4 Interview Questions to Ask When Hiring Remote Developers
Hiring Developers is challenging. Hiring Developers who’ll be working remotely is even more so, especially for companies adopting this way of working for the first time during the current COVID-19 pandemic.
Most companies will have their technical questioning and testing to a level they’re comfortable with but you’ll also want to ask some questions specific to remote working. Here are a few examples we’ve been advising hiring managers and HR to consider.
Do You Have Previous Remote Work Experience?
Every remote worker has to start somewhere, but a candidate with at least some previous remote experience will help, even if its been on an adhoc, discretionary basis. I find this an easy question to begin with and allows for numerous follow-up questions covering communication, problem solving and scenarios.
If the candidate you’re speaking to is new to the world of remote work, think about asking questions like, “How do you plan on changing your current working routine?”, for example. Developers completely new to it will need to be trained and onboarded differently to those who have previous experience. I’ll be writing a follow up covering remote onboarding but keep this in mind and allocate sufficient time and resources if this is the case.
What Tools Have You Used Previously for Collaboration and Remote Work?
By asking this in remote interviews, you’ll get a good idea of the candidate’s ability to and attitude towards communication with their team, whether that team is remote or even when they’re in the office as well. Ideally, most will have experience using video platforms like Zoom, Skype or Google Hangouts, a time management product, and maybe even project management tools like Jira or Trello. Keep in mind, the candidate doesn’t have to have experience in the specific tools your company or organisation uses (that can easily be taught), but some previous experience does help.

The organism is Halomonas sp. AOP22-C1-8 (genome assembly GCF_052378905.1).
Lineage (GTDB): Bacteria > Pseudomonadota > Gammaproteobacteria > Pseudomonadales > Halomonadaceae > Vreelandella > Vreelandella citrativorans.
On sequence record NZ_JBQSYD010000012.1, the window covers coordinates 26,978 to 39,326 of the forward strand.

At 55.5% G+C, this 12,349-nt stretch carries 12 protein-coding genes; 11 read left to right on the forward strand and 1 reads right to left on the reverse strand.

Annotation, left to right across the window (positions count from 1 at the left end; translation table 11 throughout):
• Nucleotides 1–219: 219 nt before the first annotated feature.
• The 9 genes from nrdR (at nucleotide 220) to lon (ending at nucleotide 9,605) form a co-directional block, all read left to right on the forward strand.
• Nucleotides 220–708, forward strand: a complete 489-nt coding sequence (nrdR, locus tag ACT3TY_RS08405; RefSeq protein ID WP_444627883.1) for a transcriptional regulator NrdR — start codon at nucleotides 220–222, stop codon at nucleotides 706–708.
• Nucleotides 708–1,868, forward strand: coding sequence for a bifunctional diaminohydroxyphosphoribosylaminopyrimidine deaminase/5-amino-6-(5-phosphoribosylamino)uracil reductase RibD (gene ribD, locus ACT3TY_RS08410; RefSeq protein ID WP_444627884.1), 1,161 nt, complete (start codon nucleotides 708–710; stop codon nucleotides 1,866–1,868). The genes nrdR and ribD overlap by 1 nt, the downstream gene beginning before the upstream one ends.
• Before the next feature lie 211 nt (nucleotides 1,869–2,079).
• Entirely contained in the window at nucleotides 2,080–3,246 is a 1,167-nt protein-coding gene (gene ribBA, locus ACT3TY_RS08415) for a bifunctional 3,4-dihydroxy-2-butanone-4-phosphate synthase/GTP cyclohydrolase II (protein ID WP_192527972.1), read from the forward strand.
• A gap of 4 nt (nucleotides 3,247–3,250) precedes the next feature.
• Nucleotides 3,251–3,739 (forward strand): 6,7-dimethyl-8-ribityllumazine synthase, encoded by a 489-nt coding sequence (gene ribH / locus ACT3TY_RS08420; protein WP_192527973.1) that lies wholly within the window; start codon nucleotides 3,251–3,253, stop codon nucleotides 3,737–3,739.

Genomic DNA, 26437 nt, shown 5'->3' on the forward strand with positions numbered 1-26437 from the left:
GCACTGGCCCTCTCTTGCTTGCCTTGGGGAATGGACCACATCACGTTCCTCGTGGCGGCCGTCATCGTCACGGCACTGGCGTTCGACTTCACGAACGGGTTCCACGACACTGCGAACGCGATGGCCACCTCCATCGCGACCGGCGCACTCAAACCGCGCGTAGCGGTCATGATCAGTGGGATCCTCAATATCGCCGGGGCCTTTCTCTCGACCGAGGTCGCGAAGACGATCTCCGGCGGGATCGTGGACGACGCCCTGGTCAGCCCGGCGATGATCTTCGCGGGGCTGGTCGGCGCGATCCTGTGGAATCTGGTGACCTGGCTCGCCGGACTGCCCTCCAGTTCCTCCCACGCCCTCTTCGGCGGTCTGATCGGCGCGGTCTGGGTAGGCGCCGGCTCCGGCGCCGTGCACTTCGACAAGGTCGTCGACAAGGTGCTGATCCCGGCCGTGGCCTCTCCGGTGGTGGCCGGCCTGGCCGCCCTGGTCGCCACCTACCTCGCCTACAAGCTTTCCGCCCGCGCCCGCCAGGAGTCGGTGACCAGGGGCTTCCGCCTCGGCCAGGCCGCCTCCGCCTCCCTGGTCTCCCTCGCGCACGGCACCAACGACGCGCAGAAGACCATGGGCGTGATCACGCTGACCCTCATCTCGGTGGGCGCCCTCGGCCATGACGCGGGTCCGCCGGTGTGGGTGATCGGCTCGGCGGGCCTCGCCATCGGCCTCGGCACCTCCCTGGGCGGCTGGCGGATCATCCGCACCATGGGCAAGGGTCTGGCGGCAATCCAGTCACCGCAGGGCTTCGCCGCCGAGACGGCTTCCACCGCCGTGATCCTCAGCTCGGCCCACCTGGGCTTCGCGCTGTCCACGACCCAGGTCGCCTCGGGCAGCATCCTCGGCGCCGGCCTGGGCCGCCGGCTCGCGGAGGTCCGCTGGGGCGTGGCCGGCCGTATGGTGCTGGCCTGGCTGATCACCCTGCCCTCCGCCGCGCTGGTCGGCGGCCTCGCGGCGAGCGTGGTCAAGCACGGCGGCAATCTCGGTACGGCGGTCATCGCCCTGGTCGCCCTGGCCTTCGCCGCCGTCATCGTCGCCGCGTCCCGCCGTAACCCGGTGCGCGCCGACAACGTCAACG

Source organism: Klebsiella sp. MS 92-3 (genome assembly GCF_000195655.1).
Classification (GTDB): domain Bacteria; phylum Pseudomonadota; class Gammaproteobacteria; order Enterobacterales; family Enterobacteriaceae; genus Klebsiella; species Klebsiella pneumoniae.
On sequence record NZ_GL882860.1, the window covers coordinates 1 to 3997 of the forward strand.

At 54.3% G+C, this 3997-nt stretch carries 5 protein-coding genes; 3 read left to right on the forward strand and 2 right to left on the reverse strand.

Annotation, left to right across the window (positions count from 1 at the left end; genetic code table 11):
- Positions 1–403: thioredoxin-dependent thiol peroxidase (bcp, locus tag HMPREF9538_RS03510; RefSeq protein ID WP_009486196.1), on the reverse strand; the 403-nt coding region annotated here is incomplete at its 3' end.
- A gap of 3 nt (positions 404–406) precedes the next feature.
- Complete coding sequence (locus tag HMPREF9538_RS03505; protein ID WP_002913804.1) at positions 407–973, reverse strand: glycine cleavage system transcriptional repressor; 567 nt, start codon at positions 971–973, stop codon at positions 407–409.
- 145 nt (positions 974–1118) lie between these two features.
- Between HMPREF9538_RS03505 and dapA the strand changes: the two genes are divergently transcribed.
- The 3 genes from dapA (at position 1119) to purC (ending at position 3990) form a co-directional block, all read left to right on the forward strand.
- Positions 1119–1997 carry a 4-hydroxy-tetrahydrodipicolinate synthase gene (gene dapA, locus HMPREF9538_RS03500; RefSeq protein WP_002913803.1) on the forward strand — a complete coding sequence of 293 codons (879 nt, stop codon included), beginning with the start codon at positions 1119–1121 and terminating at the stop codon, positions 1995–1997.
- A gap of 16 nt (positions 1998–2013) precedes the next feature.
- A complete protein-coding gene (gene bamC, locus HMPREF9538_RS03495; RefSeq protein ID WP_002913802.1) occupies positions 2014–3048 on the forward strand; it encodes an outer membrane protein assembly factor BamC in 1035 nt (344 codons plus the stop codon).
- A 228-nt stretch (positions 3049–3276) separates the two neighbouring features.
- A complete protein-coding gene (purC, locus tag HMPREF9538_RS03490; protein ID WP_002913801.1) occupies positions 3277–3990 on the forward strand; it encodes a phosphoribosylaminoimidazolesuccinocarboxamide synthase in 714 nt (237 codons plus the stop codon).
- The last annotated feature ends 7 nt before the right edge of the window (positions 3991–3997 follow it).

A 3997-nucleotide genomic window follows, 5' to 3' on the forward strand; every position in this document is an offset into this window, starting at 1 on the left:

How Do You Track Your Projects and Time Effectively?
Even in-office Developers should be able to effectively manage their time and projects, but it’s even more apparent to guys working remotely. You’ll want to know what hours the candidate prefers to work (and make sure you account for their time zone if different from the rest of the team) and how this aligns with their direct reports and team members. Additionally, you’ll want to know how they prefer to be communicated with and the best way to easily reach them during business hours.
Regarding project management, inquire how the candidate plans on communicating what they’re working on, their project status, and other milestones with the rest of their team. Since their teammates or managers can’t walk over to their desk for an update, think about a check-in process that works for both of you.
What Does Your Work Environment Look Like?
Developers need minimal distractions to effectively get their work done. Ask them if they have a quiet space to work. Inquire if they have a comfortable desk and chair. Find out what type of system setup they have, and make sure they are provided with all the tools they need to get their job done!
This isn’t an exhaustive list and you’ll naturally need to tailor any line of questioning for your company or organisation but hopefully, this will give you a few ideas to start refining your process.